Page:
It turns out I’ve been wrong when I’ve described the journey I took today as ‘crossing into Gaza’. You don’t ‘enter’ Gaza but exit Israel. You exit through what is essentially a departure terminal, much like that at any international airport. It’s big, it’s a permanent structure. You walk down a kilometre long cage-tunnel through which you can see the wall, much like the separation barrier in the West Bank, with towers every 500m. It reminds me of the photos I’ve seen of Berlin when it was halved, the boundaries of concentration camps.
We are met by our host’s driver and are escorted into a suburb to meet our first partner – the Near East Council of Churches who run Well Baby clinics. I am not going to tell the stories of our partners and the beneficiaries in these blogs. It would be a bit counterproductive as I’m here to gather those stories for Embrace so I can’t give them away. There is hope in the stories I’ve heard and whatever the opposite of hope is, I’ve seen that too. Despair doesn’t go far enough. But again, people want their stories told.
Tonight I’m going to list my observations as that’s about all I can manage. Processing it, the stories I’ve heard, the tears I’ve seen, the laughing I’ve done – that’ll take a long time.
Gaza is everything I thought it would be and many times better and many times worse.
This is a war zone. Buildings are destroyed, whole neighbourhoods gone. I don’t think I’ve seen one building that isn’t damaged or pock marked by bullet and shrapnel holes; rebuilding is barely happening.
The infrastructure is barely existent; it’s been torrential rain overnight and this morning – the roads, which are more holes than tarmac, are flooded. Manhole covers are up. I watch a shopkeeper use a broom to keep the waters back.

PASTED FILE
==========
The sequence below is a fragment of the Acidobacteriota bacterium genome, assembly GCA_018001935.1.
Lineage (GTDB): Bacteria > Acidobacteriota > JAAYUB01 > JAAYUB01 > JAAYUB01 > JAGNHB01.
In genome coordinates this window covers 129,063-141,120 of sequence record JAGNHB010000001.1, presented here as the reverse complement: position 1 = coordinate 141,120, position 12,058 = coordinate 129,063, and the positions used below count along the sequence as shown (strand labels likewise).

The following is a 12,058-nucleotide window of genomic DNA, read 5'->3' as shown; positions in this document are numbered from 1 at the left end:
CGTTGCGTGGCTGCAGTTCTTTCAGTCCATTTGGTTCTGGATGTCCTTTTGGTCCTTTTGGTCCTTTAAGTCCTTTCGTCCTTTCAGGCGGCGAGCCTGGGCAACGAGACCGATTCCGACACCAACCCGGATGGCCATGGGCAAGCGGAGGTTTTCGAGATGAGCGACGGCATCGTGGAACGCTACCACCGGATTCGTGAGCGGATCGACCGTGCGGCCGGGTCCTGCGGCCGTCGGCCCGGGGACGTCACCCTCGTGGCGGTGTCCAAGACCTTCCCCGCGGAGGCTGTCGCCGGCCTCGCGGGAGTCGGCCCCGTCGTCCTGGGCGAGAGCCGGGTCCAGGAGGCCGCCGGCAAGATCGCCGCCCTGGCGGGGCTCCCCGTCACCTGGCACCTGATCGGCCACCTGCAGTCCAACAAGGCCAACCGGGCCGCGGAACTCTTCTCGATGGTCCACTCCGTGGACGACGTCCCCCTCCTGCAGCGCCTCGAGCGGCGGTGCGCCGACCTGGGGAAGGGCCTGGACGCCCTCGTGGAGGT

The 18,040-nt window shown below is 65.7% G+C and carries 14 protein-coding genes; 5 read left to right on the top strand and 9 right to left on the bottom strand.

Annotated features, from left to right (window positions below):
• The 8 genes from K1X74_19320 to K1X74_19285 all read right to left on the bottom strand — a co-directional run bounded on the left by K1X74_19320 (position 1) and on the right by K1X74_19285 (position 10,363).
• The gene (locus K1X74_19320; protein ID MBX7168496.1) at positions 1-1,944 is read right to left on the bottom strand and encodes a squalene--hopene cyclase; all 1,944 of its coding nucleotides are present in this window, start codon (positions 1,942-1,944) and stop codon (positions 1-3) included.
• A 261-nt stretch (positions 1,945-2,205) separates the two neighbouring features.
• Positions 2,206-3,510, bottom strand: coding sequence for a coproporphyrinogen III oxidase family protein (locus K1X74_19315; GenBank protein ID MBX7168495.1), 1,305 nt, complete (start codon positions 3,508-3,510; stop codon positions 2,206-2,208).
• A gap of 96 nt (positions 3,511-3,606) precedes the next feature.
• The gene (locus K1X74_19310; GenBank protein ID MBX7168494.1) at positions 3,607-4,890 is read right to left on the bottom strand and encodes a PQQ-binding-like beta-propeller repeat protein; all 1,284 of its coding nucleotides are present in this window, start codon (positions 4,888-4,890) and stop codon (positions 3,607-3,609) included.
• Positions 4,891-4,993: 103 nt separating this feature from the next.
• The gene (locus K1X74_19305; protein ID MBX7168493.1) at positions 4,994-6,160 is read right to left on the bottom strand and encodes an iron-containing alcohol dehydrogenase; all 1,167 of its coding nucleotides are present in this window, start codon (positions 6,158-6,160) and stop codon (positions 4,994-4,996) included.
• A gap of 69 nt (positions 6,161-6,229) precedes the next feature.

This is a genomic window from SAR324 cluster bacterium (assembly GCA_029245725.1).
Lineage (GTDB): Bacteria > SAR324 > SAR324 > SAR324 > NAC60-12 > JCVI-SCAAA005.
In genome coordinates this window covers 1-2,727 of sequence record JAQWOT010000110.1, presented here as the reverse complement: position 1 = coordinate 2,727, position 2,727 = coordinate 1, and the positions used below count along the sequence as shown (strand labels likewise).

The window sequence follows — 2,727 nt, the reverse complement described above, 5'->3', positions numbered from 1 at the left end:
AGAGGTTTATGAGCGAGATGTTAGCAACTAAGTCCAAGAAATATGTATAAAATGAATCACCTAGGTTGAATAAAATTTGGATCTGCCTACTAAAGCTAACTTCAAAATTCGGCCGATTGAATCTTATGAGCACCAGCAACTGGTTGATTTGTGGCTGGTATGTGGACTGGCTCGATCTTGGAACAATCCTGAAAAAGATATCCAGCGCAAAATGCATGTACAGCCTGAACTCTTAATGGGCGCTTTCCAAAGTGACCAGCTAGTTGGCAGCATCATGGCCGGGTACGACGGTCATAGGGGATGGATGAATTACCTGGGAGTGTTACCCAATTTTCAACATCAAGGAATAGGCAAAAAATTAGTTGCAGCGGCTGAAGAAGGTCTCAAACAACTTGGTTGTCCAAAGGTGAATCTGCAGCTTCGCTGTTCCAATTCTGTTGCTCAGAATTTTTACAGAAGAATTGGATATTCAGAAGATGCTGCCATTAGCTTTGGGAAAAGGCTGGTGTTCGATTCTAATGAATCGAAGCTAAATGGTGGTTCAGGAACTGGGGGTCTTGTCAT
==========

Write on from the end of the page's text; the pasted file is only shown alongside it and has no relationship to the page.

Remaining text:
There’s streets and streets of car breakers and parts shops, oil flowing out onto the pavement and into the ground. There’s a VW garage that looks clean. I am told people use credit to keep their cars running.
There are no traffic lights because of power restrictions and damaged distribution networks so traffic that would be unruly and scary even with control is just a free for all. One lone man in a high vis jacket puts his life on the line directing traffic.
I’m told the power is only on 8 hours a day. Actually they call it ‘hours minus two’ because ‘whatever the Israelis say you’re going to get, you get two less’. [ETA – I was just reading this as I edited my post and the power went off….]
Horses pulling carts are almost as numerous as cars.
Much like across the West Bank, smells envelop me and will define this place whenever I smell them again. Ancient engines, animal faeces, rotting rubbish, oil, citrus fruit, shisha, spices, sweat, sea air. One of the family homes I visited today smelled like a farmyard.
The air is thick with dust even with the high winds. Dust lies thick on the car when we’ve only been away an hour. I wonder what this does to everyone breathing it in and getting it on their skin.
We can’t drink the water. No one does. It’s not like in the West Bank where Palestinians can collect rainwater in the wetter season, because they each have a roof, or less families share buildings so it is easier. The hills in the West Bank mean they can collect the water through gravity systems. Gaza is flat. They can’t dig wells, they can’t run it off of high ground. No rivers enter Gaza. Polluted ones leave and only run in the wet season.